Statscan on Corporate Tax Cuts

Statscan economist Philip Cross weighs in on how trivial is the impact of cuts in the overall scheme of things, as reported in a fine story by Heather Scoffield of CP.

I  agree, but fear his career will be in serious jeopardy.  Or perhaps he is on the eve of joining Munir in retirement. Minister Clement will not like this one bit.

Here is what he had to say:

“A couple of billion dollars (of savings from tax cuts) is a drop in the bucket of corporate income here,” Cross said in an interview. “It’s trivial.”

Canada’s natural resources, the price of oil, currency fluctuations and the state of the country’s financial markets have been far more influential on corporate investment decisions than recent tax cuts, he says.

“These huge forces were going on — globalization of supply chains, commodity price booms and so on. And somewhere in there you’re going to be able to separate out the impact of small changes in the tax rate? You’re kidding,” Cross said.

Generally, the impact of more tax cuts “is going to be relatively small, given the huge flow of money driven by other forces.”

The caution cited by the federal agency comes as Conservative ministers claim that cancelling corporate tax cuts would be “dangerous” for the economy — and warn an election could be the result of a standoff with the opposition on the issue.”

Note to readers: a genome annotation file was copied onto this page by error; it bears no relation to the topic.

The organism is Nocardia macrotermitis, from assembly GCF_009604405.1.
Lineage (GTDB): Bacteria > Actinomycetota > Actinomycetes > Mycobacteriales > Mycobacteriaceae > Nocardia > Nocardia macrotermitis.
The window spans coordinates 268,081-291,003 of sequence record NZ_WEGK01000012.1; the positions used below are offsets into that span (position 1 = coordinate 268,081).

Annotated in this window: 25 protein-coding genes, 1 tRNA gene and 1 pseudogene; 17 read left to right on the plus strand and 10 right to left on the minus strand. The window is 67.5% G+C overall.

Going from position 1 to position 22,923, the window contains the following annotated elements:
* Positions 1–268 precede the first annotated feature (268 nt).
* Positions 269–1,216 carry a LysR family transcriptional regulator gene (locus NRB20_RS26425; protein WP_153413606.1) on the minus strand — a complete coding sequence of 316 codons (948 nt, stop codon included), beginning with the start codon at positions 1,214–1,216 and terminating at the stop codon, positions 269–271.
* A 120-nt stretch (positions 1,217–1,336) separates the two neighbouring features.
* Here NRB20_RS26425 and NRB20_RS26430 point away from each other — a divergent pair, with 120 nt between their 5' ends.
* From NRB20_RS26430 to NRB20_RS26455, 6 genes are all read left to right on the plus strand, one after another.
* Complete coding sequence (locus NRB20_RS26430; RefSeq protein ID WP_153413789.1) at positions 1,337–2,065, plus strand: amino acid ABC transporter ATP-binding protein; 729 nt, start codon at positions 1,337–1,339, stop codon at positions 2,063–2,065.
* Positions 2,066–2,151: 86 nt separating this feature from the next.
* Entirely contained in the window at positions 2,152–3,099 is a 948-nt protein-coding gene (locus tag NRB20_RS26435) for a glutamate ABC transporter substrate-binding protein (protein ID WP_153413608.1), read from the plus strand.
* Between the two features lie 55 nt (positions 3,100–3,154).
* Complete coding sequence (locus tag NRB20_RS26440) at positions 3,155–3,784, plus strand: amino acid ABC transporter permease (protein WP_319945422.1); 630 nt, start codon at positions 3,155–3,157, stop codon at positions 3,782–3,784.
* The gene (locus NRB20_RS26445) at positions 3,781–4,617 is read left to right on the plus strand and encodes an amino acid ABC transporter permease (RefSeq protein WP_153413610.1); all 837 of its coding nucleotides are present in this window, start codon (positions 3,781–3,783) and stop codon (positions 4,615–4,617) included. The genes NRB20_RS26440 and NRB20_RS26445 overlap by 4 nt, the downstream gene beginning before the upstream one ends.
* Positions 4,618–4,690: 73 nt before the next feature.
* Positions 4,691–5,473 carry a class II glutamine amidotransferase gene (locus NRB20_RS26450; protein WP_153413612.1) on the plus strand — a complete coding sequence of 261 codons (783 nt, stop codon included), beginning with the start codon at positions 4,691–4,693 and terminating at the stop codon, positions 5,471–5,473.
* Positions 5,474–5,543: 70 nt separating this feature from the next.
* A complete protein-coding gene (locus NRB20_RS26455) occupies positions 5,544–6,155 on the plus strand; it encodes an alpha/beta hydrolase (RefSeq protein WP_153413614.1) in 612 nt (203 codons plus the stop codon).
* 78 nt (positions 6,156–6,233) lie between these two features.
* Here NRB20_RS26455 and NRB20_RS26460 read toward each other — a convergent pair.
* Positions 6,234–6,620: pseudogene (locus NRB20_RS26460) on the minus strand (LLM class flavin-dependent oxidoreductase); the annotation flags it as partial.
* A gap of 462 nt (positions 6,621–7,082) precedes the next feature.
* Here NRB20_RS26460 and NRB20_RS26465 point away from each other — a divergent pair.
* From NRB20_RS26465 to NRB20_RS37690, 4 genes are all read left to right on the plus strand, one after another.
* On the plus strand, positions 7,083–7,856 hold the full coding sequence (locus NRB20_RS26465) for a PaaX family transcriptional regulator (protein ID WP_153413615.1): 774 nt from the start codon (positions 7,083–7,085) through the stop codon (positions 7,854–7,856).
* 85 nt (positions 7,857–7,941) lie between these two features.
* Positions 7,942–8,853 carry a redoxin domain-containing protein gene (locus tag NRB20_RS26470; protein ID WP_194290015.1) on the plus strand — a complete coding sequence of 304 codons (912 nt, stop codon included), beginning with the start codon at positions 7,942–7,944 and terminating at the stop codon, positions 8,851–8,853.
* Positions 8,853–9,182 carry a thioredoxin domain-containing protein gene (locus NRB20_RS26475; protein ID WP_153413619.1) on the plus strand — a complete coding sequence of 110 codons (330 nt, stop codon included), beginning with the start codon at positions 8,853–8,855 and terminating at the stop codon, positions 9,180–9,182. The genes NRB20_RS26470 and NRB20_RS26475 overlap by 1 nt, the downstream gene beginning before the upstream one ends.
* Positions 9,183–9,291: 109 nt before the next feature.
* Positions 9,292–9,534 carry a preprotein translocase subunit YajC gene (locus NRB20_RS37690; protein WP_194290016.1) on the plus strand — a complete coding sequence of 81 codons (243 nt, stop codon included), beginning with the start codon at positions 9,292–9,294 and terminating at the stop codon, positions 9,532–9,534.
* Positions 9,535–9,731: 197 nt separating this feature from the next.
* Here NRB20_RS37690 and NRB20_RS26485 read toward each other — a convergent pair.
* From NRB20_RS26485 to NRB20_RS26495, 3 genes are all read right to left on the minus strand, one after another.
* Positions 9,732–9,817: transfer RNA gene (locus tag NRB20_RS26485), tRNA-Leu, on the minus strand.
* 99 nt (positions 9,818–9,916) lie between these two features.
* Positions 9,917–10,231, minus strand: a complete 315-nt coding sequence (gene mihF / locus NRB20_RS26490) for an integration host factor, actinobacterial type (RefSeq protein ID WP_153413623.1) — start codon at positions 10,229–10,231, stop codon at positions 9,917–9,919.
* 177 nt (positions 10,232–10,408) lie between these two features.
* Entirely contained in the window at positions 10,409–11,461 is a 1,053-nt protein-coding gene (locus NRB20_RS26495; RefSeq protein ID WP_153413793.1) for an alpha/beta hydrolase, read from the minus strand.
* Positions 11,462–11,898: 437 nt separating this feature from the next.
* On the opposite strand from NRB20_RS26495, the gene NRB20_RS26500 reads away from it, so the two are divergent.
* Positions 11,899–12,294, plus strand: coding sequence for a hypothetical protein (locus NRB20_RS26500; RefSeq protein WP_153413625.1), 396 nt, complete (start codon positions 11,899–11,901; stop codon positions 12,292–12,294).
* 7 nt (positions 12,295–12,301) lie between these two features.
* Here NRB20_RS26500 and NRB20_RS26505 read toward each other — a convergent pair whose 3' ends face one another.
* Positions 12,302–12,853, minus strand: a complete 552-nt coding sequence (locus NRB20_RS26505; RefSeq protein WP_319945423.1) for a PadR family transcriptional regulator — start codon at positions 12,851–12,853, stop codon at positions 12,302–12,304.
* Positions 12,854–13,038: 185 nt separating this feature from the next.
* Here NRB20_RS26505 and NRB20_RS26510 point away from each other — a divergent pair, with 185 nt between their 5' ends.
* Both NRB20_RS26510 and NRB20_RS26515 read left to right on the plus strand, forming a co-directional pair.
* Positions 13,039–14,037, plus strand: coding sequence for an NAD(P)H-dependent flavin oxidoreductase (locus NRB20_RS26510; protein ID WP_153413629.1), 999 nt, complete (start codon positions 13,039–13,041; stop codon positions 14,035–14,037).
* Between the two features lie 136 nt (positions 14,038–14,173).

6 comments

  • The Tyee has a good piece today Jan. 31 looking at banks and the capital tax that was removed in BC, and that at one time was in place in all provinces. Looking at the reduction in capital taxes in the context of CIT cutbacks gives a more comprehensive account of tax breaks.

  • I better not comment lest I lose my own job, but I will say, I tip my hat to Phillip, I am surprised by his actions. Very.

    Must be that time in his career.

  • In the article linked to by Andrew Heather Scoffield is talking about CIT cuts costing more than $10 billion in lost revenue over three years. A new Star piece by Les Whitington and Richard Brennan Harper Sets Stage for Commons Showdown is talking about $6 billion this year, and $60 billion over six years.
    Anybody got a reliable figure of the cost?

  • Duncan, re capital taxes, I think there was a case for these as applied to the banks where they functioned as a kind of surplus profits tax. But I don’t think that taxing companies in a loss position was a very good idea, and capital taxes did that.

  • Of course, one option is to have capital taxes only for banks (as Saskatchewan does). Ontario threw out the baby with the bathwater when it eliminated its capital tax altogether. Retaining it just for banks would have saved half a billion dollars annually.

  • Way to grow some balls for the rest of us, Philip.

    Hey, here’s a novel idea: allow these smart Canadians to speak freely about these issues and share their knowledge with the electorate without fearing reprimand… No?

    I mean, if Tony Clement can share his opinions via Tweets why couldn’t StatCan’s top economic analyst?

    Let’s crack this government open and together we’ll come up with the solutions!

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